The Other Pandemic – Failing Grades


Alianna Card poses with an “F”

Lela Zeilman, Sophomore

You log into Tyler SIS to check your grades when it hits you: The big fat F. Many students all around the country are struggling with their classes. 

According to Mr. Joe Veldhuizen, 50% more HHS students currently have at least one F compared to this time last year. What is causing these grades? 

Teachers are noticing a trend in these failing grades. 

“One camp is the disengaged. They either don’t want to do school or are so overwhelmed by the current state of things that they can’t engage,” Brooke Barfield, ELA teacher said. “The second is disillusioned. They believe something will magically happen and that there will not be repercussions for their failure to participate.”

When HHS first closed in March, the virtual learning environment quickly became sort of optional with the grading system being changed to pass-fail. This optional mentality carried into this school year. 

“I would have to say that some students thought that grades would be done like they were in the spring,” Michelle DeFosset, Math teacher said. “They were thinking that those zeros would be ‘forgiven’ once they returned to school.  Unfortunately for them, they were not and now they have this huge hole they are trying to dig themselves out of.”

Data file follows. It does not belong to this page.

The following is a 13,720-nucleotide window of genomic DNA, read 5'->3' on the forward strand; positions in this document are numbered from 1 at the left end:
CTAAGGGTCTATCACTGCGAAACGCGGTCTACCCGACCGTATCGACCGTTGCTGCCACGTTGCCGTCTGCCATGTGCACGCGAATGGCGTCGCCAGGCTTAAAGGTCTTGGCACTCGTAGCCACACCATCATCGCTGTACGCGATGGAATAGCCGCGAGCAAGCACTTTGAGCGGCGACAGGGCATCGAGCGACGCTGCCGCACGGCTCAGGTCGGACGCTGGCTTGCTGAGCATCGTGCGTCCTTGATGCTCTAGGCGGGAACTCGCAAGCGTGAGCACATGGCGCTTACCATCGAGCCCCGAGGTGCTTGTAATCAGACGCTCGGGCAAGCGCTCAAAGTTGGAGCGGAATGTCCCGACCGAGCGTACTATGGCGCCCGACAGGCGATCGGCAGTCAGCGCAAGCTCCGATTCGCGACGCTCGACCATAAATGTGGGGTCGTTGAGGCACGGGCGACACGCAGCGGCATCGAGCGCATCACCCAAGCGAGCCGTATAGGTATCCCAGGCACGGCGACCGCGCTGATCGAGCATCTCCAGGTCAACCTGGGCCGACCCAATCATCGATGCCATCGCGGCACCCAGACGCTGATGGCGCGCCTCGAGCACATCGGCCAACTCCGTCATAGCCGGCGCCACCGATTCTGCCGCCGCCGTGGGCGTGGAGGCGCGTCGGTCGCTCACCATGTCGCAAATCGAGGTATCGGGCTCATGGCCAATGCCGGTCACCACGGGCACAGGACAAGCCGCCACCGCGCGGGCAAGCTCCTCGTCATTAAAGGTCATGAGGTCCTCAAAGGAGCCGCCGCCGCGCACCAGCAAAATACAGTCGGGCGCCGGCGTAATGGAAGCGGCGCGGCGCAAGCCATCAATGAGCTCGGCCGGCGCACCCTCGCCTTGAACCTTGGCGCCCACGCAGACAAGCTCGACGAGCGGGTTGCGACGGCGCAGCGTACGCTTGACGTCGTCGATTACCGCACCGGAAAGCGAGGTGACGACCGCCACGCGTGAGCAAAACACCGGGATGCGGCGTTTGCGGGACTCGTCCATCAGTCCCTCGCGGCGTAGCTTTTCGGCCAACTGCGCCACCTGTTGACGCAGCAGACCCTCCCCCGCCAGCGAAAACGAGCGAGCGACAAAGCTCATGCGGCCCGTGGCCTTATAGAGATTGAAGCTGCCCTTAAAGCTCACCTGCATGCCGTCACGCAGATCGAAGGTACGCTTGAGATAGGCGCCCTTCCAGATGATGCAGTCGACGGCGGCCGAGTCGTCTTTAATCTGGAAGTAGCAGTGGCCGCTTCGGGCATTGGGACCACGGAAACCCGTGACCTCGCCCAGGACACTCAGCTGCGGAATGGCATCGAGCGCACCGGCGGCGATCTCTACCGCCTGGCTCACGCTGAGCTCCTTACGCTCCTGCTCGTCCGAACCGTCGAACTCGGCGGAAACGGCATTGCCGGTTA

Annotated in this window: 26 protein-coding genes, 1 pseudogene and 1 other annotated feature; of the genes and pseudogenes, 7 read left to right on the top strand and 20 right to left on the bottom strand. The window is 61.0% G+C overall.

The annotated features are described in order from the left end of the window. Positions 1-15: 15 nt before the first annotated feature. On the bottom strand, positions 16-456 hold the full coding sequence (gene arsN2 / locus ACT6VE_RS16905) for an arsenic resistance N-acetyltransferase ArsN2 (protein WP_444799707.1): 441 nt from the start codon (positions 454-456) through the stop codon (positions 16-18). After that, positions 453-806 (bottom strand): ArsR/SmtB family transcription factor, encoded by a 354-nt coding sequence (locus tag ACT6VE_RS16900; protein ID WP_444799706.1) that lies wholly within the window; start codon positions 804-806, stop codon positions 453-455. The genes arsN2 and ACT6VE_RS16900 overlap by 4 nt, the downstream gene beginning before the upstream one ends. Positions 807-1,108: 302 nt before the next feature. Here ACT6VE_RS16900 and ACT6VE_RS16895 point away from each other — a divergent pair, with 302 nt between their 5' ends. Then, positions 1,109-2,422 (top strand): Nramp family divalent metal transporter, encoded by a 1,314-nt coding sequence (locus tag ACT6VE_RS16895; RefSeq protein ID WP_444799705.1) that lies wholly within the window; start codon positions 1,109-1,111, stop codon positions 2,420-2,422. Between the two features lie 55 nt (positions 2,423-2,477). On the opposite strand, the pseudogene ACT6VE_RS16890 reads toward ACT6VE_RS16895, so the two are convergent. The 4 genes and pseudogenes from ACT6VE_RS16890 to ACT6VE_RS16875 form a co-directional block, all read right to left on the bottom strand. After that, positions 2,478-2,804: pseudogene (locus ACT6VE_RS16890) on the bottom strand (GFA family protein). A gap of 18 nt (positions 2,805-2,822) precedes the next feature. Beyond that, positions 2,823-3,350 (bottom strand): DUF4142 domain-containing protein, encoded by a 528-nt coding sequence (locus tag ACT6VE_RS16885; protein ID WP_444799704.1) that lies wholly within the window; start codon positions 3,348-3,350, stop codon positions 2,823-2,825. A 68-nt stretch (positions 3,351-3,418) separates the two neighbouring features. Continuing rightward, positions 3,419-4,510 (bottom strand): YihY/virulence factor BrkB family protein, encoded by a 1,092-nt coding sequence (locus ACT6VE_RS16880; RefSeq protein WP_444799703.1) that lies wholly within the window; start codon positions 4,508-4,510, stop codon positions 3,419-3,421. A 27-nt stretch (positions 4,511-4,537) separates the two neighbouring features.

Another problem is the teachers are having trouble engaging with their virtual students. 

“Since I don’t physically see or hear from most of my virtual learners (black screens, no responses), it is difficult to help them or motivate them to get assignments done and turned in,” Amie Branch, Science teacher said. 

This year has taken a toll on all of us. Many students are struggling with their mental health, which can hinder motivation. There still is a chance to bring your grades up. 

“What I would say to a student right now who is struggling, reach out, reach out to a teacher, to a guidance counselor, a principal, or a peer,” Superintendent Dr. Kevin Carl said. 

Many teachers have changed their policies when it comes to late work and is taking the time to reach out to their students. 

“I am trying to stay in constant contact with the parents/guardians,” DeFosset said. “Communicating with the students what they still can do. Allowing extra time (which I hardly ever do) to complete and submit assignments. Trying to make myself more available to students after school either in person or on zoom.”